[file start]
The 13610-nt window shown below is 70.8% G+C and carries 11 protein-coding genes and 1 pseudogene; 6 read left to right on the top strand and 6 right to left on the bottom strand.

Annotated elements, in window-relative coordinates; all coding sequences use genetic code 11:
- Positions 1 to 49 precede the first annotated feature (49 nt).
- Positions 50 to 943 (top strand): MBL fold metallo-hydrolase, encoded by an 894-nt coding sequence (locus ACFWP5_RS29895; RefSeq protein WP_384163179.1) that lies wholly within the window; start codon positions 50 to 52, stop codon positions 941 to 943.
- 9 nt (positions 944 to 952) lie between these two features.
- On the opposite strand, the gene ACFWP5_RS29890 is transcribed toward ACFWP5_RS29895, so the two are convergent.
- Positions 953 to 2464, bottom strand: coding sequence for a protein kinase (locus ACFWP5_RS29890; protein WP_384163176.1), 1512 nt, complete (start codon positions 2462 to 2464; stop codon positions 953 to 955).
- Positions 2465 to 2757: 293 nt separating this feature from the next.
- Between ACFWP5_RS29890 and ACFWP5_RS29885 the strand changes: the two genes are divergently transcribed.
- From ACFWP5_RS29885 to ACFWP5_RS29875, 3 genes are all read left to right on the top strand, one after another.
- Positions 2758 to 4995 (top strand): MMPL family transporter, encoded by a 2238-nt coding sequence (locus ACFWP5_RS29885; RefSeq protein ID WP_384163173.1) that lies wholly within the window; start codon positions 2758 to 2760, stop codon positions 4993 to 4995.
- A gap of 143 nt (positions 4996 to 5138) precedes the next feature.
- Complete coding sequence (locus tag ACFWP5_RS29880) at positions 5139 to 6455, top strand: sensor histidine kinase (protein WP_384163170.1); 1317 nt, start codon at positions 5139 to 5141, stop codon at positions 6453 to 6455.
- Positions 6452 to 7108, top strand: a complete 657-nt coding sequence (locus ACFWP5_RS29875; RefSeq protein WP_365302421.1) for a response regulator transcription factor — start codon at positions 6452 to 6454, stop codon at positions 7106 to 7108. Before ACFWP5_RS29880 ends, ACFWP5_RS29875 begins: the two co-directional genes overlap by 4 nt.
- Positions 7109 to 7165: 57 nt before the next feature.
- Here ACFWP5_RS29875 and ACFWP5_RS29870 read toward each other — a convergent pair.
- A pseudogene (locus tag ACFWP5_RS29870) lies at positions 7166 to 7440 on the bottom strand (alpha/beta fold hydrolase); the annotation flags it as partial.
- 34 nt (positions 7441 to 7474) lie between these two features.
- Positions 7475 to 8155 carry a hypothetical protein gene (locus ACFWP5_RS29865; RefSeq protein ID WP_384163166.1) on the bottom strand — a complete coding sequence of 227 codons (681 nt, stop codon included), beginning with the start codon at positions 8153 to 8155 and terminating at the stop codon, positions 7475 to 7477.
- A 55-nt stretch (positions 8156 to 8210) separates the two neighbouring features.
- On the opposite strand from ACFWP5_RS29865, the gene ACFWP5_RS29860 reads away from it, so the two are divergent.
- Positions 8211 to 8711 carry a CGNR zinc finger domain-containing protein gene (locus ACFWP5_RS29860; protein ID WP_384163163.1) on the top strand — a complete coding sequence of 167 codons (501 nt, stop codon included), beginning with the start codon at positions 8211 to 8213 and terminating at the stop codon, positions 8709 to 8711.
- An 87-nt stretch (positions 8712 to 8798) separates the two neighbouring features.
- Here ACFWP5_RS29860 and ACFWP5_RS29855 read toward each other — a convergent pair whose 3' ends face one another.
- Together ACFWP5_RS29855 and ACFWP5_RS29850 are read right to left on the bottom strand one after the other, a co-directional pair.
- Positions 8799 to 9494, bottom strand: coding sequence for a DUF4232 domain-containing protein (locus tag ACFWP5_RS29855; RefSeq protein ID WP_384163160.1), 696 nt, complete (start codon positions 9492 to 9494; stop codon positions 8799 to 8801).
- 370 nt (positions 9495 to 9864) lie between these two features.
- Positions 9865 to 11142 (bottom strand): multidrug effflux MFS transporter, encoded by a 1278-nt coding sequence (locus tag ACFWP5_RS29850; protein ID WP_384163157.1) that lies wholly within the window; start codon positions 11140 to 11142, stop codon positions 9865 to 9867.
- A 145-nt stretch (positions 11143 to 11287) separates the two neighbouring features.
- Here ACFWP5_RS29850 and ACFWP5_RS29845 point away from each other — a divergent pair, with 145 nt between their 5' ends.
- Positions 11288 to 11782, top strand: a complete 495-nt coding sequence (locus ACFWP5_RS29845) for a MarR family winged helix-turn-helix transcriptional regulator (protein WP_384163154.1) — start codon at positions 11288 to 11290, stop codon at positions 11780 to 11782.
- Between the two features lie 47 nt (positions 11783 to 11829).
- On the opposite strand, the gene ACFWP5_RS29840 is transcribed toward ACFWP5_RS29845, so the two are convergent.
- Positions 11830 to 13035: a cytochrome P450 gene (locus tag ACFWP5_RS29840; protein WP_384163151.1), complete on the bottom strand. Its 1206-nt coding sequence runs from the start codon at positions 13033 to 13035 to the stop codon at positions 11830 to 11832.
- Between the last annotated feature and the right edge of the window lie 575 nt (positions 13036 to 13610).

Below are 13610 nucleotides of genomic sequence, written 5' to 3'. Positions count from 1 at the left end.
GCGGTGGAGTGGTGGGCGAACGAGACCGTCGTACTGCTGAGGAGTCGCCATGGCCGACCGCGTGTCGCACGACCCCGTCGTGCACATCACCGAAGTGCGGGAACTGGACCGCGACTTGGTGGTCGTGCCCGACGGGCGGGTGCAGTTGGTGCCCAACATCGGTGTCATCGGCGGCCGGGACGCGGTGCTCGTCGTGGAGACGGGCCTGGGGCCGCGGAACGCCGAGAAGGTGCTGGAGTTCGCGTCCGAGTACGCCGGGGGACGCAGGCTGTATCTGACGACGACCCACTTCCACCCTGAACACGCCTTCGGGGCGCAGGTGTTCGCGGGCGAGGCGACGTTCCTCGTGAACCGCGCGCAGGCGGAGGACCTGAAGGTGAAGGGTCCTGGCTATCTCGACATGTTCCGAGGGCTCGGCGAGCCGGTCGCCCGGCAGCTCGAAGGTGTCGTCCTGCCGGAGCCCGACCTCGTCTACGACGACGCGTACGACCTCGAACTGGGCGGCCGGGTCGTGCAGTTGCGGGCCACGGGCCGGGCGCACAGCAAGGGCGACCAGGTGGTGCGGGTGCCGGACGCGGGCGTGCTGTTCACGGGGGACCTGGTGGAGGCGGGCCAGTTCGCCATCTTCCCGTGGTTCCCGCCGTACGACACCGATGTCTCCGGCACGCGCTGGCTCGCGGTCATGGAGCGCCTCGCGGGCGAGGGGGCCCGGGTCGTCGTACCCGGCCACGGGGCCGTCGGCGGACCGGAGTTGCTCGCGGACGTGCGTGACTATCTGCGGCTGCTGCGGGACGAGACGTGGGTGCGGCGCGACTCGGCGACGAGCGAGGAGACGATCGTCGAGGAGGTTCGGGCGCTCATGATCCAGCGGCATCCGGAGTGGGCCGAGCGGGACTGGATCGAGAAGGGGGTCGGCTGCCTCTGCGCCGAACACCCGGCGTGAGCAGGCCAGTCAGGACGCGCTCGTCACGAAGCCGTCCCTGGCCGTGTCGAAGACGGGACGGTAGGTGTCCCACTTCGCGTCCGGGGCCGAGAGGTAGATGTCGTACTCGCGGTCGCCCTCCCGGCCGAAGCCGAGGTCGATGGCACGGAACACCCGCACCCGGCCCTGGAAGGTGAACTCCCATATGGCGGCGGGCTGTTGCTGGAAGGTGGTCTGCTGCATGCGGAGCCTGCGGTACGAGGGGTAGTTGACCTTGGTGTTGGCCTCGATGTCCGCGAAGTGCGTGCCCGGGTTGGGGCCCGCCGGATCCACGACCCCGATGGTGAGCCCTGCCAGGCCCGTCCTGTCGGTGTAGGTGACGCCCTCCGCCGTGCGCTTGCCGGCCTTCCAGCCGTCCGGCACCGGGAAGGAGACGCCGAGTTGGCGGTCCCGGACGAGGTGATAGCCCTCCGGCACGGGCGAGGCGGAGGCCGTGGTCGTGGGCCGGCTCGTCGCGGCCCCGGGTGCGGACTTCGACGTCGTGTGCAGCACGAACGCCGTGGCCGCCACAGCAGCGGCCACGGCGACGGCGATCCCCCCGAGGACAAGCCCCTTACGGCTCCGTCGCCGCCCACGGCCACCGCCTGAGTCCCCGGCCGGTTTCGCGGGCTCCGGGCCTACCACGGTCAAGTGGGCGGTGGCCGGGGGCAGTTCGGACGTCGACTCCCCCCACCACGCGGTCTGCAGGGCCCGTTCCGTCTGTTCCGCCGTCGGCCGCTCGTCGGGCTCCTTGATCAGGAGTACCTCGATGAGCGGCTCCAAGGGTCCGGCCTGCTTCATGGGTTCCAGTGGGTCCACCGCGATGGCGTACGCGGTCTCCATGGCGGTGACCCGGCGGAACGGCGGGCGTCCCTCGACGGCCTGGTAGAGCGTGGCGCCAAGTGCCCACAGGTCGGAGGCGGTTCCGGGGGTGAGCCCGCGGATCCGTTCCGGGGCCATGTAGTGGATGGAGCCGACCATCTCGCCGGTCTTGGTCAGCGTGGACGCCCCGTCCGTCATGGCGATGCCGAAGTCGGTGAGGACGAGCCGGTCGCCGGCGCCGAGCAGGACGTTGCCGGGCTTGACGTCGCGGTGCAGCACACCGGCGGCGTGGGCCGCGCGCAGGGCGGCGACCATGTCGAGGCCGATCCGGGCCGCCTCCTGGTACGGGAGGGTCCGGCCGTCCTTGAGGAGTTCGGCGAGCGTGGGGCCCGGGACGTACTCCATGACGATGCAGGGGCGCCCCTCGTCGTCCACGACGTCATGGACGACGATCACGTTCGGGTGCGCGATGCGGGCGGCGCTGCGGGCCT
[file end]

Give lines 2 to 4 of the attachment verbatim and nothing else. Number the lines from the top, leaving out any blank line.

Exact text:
Annotated elements, in window-relative coordinates; all coding sequences use genetic code 11:
- Positions 1 to 49 precede the first annotated feature (49 nt).
- Positions 50 to 943 (top strand): MBL fold metallo-hydrolase, encoded by an 894-nt coding sequence (locus ACFWP5_RS29895; RefSeq protein WP_384163179.1) that lies wholly within the window; start codon positions 50 to 52, stop codon positions 941 to 943.